Washington Wizards: 15 greatest scorers of all-time

Photo by Jesse D. Garrabrant/NBAE via Getty Images
Photo by Jesse D. Garrabrant/NBAE via Getty Images /
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Washington Wizards
Photo by Mitchell Layton/NBAE via Getty Images /

Mention the name Gus Johnson to most sports fans and many of them will think of the play-by-play announcer that often loses his mind at the sight of any exciting play (and I do mean any exciting play). That is not the Gus Johnson that we’re about to discuss.

Instead, we will talk about the man who the then-Baltimore Bullets took in the second round of the 1963 NBA Draft. It didn’t take long for Johnson to make an immediate impact on the team; he averaged 17.3 points, 13.6 rebounds, and 2.2 assists per game as a rookie. He would put up similar production for the next seven seasons, as he put up no less than 16.5 points per night.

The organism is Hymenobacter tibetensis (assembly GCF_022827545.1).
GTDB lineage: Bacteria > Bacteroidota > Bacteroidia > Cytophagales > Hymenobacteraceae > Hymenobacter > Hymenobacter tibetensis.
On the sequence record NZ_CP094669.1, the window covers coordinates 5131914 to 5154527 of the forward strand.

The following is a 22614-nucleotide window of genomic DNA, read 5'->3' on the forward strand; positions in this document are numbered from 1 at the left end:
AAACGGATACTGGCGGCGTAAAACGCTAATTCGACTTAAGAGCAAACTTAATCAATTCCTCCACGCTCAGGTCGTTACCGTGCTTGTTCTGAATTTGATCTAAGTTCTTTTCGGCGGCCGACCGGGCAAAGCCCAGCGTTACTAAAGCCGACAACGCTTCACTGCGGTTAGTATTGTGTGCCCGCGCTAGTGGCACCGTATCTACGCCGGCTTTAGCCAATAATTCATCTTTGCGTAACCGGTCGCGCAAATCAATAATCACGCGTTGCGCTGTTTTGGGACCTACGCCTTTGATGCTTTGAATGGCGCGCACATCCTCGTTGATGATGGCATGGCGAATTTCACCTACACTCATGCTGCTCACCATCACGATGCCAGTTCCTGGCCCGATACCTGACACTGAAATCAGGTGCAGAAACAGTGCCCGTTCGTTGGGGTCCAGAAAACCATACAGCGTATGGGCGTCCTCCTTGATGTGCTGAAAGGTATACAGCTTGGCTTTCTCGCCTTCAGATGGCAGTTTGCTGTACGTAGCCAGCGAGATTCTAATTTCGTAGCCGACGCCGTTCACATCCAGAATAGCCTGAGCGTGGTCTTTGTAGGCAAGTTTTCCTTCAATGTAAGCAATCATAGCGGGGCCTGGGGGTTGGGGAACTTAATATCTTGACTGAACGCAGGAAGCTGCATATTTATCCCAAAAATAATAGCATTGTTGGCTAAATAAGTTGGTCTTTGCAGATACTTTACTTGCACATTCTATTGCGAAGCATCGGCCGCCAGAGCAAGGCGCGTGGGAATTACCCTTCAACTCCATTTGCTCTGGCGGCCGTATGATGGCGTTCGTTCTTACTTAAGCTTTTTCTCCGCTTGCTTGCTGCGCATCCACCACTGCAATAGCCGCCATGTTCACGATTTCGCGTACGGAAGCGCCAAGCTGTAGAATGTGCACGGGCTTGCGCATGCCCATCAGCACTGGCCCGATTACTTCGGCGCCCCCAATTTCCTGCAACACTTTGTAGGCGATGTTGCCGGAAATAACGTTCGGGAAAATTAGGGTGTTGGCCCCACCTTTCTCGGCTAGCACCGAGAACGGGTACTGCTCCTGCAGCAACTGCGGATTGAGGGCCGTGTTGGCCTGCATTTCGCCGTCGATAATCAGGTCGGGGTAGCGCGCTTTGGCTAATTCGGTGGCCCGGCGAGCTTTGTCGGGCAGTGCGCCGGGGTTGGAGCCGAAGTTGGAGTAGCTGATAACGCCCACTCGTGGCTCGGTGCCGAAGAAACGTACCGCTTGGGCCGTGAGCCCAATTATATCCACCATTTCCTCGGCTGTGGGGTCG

Although he entered the league at 25 years old, the former Idaho standout became known as one of the forefathers of above-the-rim play. The league was still very much based around fundamentals more so than athletic prowess at that time. So Johnson — along with players like Elgin Baylor — was seen as a revelation at that time.

Although he was a far better defender than he was a scoring threat — 25.2 of his 36.9 career win shares were defensive — Johnson had little trouble using his mid-range scoring and superior leaping ability to get his fair share of buckets.

While injuries ultimately ended his career at only 34 years of age, Johnson did more than enough to be recognized as one of the best scorers in franchise history. As of 2018, he ranks sixth on the Washington all-time points list.

Johnson may be just a name on a list to some fans, but for those who saw him play, he will be remembered as one of the game’s first true leapers.